Claire Trevett is the New Zealand Herald’s deputy political editor.

Claire Trevett: MP's rainbow rise gives National the blues

National Party MP Maurice Williamson. Photo / Mark Mitchell
National Party MP Maurice Williamson. Photo / Mark Mitchell

Never has a man moved from ridicule to glory so quickly. Just days before his speech on same-sex marriage, National MP Maurice Williamson was being pilloried for voicing concerns not about the gay onslaught, but the likely onslaught of Ecstasy tablets at the nation's borders with the advent of 3D printers.

A week later, he is feted by global celebrities.

His most pressing concerns were whether his newfound Twitter base would be sufficiently entertained by tweets about Howick Community Board meetings, and whether the legacy of all his decades in Parliament might be that one speech rather than his work on the Land Transport Safety Agency, biosecurity measures, or his wrangling of the Plumbers, Gasfitters and Drainlayers Board.

Williamson has never really given a poop what people think about him, so he was having the time of his life. That joy was only enhanced when the perpetually good-natured Kevin Hague observed that months of work by Labour's Louisa Wall and himself had been outdone by a hat-trick of speeches from National Party men in their 60s: Paul Hutchison, Chris Auchinvole and Williamson.

Key - who did not speak on the bill - has also taken it in good humour, describing Williamson as "our little gay icon". In truth, National is probably slightly squeamish about the attention its MPs have secured on the issue. It is unlikely to win National any votes and more likely to lose them votes among its more conservative core. It is the kind of thing they could support, but without drawing too much attention to themselves for it. More than half of the National MPs supported the bill - and that was manna from heaven for Conservatives leader Colin Craig, hoping to get enough of a boost to become a serious contender in 2014. After the vote, Craig appeared to find flaws in Williamson's claim that the world would not end.

"The day of reckoning is still to come" he tweeted, prompting one follower to ask him to be more specific: "I'm hosting a BBQ and I'd hate to get locusts in the potato salad."

Furthermore, NZ First leader Winston Peters is standing on the sidelines, rubbing his hands with such vigour that the friction could be harnessed into the main grid as an alternative power source.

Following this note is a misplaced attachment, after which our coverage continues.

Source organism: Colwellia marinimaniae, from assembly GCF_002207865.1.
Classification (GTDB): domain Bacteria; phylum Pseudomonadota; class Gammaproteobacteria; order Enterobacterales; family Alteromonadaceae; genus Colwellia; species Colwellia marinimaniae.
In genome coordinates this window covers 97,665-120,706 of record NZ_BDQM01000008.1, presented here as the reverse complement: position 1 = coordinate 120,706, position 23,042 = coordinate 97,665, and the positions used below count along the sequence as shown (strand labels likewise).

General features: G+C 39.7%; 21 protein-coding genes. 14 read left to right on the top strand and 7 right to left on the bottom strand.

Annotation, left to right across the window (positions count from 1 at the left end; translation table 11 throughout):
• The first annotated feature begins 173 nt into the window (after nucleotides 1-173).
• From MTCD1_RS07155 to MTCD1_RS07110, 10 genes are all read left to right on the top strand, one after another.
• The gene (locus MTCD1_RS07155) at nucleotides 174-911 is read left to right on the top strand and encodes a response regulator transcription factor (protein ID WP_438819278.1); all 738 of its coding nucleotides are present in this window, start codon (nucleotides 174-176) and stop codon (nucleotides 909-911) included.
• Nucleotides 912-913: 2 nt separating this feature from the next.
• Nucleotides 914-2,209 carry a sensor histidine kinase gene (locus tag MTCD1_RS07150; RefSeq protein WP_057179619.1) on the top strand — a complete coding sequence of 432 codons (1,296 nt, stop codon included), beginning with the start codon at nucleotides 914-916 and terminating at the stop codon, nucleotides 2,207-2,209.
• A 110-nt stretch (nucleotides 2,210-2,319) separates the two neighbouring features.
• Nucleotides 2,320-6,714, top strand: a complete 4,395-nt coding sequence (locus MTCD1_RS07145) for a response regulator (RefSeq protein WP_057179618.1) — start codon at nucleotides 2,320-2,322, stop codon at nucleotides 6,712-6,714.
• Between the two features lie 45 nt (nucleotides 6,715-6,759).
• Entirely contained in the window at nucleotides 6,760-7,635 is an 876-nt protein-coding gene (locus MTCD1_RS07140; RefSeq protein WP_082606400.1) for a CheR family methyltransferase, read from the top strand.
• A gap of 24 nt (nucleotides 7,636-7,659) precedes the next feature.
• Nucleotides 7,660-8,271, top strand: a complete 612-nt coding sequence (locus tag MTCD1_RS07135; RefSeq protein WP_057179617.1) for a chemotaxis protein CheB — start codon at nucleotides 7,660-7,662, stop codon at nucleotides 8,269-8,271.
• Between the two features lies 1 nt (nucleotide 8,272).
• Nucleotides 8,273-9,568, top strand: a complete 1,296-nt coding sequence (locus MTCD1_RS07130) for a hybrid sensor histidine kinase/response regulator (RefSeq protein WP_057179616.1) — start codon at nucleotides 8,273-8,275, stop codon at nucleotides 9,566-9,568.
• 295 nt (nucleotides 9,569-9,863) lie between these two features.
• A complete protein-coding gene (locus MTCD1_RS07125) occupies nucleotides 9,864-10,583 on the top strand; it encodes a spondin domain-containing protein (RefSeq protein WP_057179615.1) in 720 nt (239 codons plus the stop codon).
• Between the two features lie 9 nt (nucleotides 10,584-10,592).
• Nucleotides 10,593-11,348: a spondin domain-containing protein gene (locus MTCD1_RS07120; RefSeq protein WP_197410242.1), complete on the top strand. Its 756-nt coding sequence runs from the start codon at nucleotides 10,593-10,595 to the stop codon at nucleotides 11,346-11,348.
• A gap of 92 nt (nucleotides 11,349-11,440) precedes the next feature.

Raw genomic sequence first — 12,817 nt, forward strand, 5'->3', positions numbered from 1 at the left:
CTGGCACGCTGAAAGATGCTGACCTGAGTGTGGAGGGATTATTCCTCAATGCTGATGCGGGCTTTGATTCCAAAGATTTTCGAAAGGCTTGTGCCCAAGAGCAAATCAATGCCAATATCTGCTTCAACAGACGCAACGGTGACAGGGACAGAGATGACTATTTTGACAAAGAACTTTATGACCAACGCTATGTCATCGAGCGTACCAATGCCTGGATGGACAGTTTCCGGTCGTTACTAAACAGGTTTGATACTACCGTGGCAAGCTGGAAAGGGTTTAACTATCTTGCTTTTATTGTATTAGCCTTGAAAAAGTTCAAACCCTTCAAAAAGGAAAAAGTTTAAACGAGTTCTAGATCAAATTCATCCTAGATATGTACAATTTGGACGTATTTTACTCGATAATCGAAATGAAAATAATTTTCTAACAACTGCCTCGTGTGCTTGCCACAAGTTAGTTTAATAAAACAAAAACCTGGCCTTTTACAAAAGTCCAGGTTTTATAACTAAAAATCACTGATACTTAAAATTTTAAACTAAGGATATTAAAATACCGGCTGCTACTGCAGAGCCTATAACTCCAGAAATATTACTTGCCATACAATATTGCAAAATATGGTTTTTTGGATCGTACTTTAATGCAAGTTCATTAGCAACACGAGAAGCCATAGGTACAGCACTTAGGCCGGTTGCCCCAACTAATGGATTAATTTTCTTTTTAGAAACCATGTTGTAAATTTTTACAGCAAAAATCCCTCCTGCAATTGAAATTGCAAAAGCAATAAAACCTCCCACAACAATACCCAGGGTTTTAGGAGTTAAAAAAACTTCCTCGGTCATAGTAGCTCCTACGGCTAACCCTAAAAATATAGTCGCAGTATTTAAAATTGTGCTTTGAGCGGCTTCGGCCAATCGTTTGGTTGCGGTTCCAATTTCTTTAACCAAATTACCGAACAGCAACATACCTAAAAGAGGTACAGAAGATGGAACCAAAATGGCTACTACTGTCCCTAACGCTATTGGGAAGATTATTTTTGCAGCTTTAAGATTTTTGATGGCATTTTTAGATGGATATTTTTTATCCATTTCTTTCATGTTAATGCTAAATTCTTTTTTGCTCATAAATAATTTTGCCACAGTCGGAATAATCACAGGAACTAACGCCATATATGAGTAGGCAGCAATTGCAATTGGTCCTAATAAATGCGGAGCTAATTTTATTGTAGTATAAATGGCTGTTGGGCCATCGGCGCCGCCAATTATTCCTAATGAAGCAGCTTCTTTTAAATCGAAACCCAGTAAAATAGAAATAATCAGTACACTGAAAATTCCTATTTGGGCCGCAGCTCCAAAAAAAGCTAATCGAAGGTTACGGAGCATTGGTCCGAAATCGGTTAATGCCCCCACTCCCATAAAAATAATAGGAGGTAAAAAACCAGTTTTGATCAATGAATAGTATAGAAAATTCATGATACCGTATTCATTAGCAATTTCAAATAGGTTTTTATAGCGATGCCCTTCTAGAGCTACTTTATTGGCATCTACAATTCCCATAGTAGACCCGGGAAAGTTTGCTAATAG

As Williamson spoke, Peters was taking the Silvo to the spoon he uses to stir up the sludge that lies uneasily at the bottom of the pond of discontent.

So after Williamson debunked the argument that same sex marriage would send the Four Horsemen thundering down the Pakuranga Highway, his fellow National ministers were quick to try to divert attention to another theory about why those horsemen were conserving their energy.

That was Labour and the Greens' policy to create a single, Crown agency to buy all the nation's power in a bid to keep prices down. Watching the potholes open up on its pathway to surplus, National had to send out the Treasury Town Crier to officially advise all those intending to buy shares in Mighty River Power that Labour had opened the doors to disaster.

Economic Development Minister Steven Joyce was cutting loose on Twitter.

He hauled out North Korea and the USSR. He mixed his modern and historical references: "Labour jumps the shark on the economy with half-baked soviet-style nationalisation idea. #comradeshearer." One follower responded by asking "Is that all you've got? Really? Reds under the beds?"

"NO," Joyce replied. "I'm just warming up." And so he was. He sent off a blast of numbers, warning that the cost of $330 in electricity would come at the cost of a lost $60-90 million in dividends and tax, and that the $330 would be wiped away by the increased Emissions Trading Scheme costs under Labour. There would be "collateral damage" and it would be you, the everyday New Zealander.

If Williamson had promised there would be no toads in the bed over gay marriage, it was only because the toads were too busy plotting the infestation on the NZ Power front. If Williamson pledged that people's mortgages would not increase because of gay marriage, the same could not be said of NZ Power which Joyce assured us would ultimately push interest rates up.

"Deliberate economic sabotage not generally an admired trait in politicians," Joyce decided. Known as the Minister of Lists for his proclivity to issue Government "to-do" lists on any particular topic, he released a list of four reasons why Labour and the Greens' policy wouldn't work. One related to Polish shipyards, a reference to David Lange's description of New Zealand under Muldoon as "run very similarly to a Polish shipyard".

"Polish shipyards won't work!" Joyce declared. All well and good, but Joyce might want to update his view of Polish shipyards from the Communist era. These days Gdansk Shipyard is part-owned by the state and part by a private investor. A bit like the Government's own "mixed ownership model".

- NZ Herald

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Claire Trevett is the New Zealand Herald’s deputy political editor.

Claire Trevett is the New Zealand Herald’s deputy political editor and joined the Press Gallery in 2007. She began with the Herald in 2003 as the Northland reporter before moving to Auckland where her rounds included education and media. A graduate of AUT's post-graduate diploma in journalism, Claire began her journalism career in 2002 at the Northern Advocate in Whangarei. Claire has conjoint Bachelor of Law/ Bachelor of Arts degrees from the University of Canterbury.

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